Will Punjab Fish a Big Catch in its Shrimp Farming Endeavor?
Global soil salinization is a problem that has reduced agricultural productivity in more than 100 nations. Many farmers have lost their livelihoods due to such damaged fields, which are no longer viable for any productive agricultural activity, putting them in debt despite owning sizable landholdings. Human activities have made soil salinization worse, which has caused secondary salinization of places where the groundwater is already salty. In some places, major water logging issues are a result of improper drainage systems and extensive irrigation techniques using canal water.
The states with the highest salt levels include Haryana, Punjab, Rajasthan, and Uttar Pradesh. Water logging and secondary salinization are issues caused by these locations' non-use of saline waters.
By pumping groundwater out, it is possible to lower the water table to more secure levels (below the root zone), making these places viable for agriculture. Sadly, pumping out groundwater is a difficult job that can only be done by evapotranspiration, which is a very expensive method that is beyond the financial means of the farming community with little resources. Yet, with aquaculture, these unproductive, zero-earning fields can be turned into economically viable lands. In addition to providing a source of income for the afflicted farmers, aquaculture can aid in the evapotranspiration of a significant amount of water from these locations.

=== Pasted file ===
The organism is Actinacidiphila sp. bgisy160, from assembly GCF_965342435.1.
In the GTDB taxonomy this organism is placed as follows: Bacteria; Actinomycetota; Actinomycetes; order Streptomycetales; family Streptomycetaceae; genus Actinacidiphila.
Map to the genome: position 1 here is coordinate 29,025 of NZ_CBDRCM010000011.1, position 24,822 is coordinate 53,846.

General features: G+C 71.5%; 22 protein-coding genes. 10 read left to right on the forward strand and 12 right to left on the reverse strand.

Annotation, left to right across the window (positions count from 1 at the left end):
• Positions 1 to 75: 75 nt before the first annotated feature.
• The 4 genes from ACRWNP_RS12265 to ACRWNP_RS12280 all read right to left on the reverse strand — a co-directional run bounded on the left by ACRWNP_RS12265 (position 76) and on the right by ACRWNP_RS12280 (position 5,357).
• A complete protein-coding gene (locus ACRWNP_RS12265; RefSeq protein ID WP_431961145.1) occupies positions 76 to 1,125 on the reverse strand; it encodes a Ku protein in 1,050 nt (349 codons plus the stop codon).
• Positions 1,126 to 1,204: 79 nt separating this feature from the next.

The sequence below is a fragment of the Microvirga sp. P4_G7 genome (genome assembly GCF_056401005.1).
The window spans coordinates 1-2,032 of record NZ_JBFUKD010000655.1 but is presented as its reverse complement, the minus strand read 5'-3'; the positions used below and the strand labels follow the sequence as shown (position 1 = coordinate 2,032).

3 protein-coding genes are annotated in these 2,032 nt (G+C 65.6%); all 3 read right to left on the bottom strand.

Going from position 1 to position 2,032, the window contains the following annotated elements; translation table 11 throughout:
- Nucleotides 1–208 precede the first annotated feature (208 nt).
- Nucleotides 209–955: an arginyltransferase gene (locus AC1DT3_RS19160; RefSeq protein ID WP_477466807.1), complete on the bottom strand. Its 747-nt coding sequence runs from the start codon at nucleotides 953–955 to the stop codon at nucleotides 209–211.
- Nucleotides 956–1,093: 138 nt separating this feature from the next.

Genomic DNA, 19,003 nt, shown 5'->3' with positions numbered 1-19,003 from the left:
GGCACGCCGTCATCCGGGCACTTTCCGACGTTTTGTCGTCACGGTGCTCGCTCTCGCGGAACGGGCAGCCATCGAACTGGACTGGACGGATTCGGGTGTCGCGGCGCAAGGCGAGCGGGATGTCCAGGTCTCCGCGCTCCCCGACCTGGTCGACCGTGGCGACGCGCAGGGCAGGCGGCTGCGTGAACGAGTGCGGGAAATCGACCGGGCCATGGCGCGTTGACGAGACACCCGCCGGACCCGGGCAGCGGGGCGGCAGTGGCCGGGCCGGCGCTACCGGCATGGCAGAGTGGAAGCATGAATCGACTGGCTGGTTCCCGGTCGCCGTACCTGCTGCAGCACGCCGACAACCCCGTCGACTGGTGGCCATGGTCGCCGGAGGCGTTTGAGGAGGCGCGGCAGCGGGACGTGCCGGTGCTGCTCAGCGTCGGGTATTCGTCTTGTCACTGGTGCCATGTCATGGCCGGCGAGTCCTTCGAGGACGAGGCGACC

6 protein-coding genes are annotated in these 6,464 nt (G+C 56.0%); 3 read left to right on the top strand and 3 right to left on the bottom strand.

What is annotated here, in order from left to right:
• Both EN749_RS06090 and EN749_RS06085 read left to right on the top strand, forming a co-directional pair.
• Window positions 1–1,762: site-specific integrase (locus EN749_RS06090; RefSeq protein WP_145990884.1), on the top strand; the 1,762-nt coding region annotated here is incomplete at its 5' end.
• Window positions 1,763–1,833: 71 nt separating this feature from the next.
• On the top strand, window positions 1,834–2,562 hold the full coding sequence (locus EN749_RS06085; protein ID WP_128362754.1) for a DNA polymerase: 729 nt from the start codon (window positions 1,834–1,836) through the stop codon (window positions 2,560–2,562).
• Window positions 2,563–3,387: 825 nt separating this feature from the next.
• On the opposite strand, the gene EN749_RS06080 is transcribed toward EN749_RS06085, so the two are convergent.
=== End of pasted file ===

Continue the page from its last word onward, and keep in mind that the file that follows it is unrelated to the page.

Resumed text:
Punjab has salinated underground water that is unsuitable for agriculture, particularly in the south-west. Moreover, waterlogging is a recurring problem in this region. To help farmers whose land was being wasted, shrimp farming was suggested.
First Ever State Level Shrimp Fair
The first state-level shrimp mela (shrimp fair) for Punjab is scheduled to start on Friday in the village of Enakhera in the Muktsar district.
Although shrimp aquaculture started in the state in 2016–17, the mela is an effort by the state government to raise awareness of it. In the five south-western districts of Punjab—Muktsar, Fazilka, Ferozepur, Bathinda, and Faridkot—it is practiced.